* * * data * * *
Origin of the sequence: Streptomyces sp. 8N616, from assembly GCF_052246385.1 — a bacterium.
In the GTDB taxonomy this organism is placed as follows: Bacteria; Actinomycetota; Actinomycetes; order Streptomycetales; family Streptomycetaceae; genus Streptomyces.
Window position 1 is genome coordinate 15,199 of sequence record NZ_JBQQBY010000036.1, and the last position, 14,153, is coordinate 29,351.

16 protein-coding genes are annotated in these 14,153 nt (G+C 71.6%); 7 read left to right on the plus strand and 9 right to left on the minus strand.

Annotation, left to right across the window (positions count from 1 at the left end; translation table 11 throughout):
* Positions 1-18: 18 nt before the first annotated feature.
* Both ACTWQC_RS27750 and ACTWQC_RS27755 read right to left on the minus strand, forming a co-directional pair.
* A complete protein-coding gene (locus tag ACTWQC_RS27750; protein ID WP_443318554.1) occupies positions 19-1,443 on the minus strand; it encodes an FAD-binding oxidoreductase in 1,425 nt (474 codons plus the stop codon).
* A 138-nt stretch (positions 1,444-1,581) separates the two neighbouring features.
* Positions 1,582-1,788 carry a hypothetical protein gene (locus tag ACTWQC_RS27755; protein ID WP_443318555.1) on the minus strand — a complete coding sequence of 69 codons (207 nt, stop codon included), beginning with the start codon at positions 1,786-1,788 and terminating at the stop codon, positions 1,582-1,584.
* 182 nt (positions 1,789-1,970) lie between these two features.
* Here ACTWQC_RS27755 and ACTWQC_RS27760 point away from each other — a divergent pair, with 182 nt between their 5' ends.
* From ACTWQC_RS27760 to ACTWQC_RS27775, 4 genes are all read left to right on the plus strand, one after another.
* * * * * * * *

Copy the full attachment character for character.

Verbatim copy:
Origin of the sequence: Streptomyces sp. 8N616, from assembly GCF_052246385.1 — a bacterium.
In the GTDB taxonomy this organism is placed as follows: Bacteria; Actinomycetota; Actinomycetes; order Streptomycetales; family Streptomycetaceae; genus Streptomyces.
Window position 1 is genome coordinate 15,199 of sequence record NZ_JBQQBY010000036.1, and the last position, 14,153, is coordinate 29,351.

16 protein-coding genes are annotated in these 14,153 nt (G+C 71.6%); 7 read left to right on the plus strand and 9 right to left on the minus strand.

Annotation, left to right across the window (positions count from 1 at the left end; translation table 11 throughout):
* Positions 1-18: 18 nt before the first annotated feature.
* Both ACTWQC_RS27750 and ACTWQC_RS27755 read right to left on the minus strand, forming a co-directional pair.
* A complete protein-coding gene (locus tag ACTWQC_RS27750; protein ID WP_443318554.1) occupies positions 19-1,443 on the minus strand; it encodes an FAD-binding oxidoreductase in 1,425 nt (474 codons plus the stop codon).
* A 138-nt stretch (positions 1,444-1,581) separates the two neighbouring features.
* Positions 1,582-1,788 carry a hypothetical protein gene (locus tag ACTWQC_RS27755; protein ID WP_443318555.1) on the minus strand — a complete coding sequence of 69 codons (207 nt, stop codon included), beginning with the start codon at positions 1,786-1,788 and terminating at the stop codon, positions 1,582-1,584.
* 182 nt (positions 1,789-1,970) lie between these two features.
* Here ACTWQC_RS27755 and ACTWQC_RS27760 point away from each other — a divergent pair, with 182 nt between their 5' ends.
* From ACTWQC_RS27760 to ACTWQC_RS27775, 4 genes are all read left to right on the plus strand, one after another.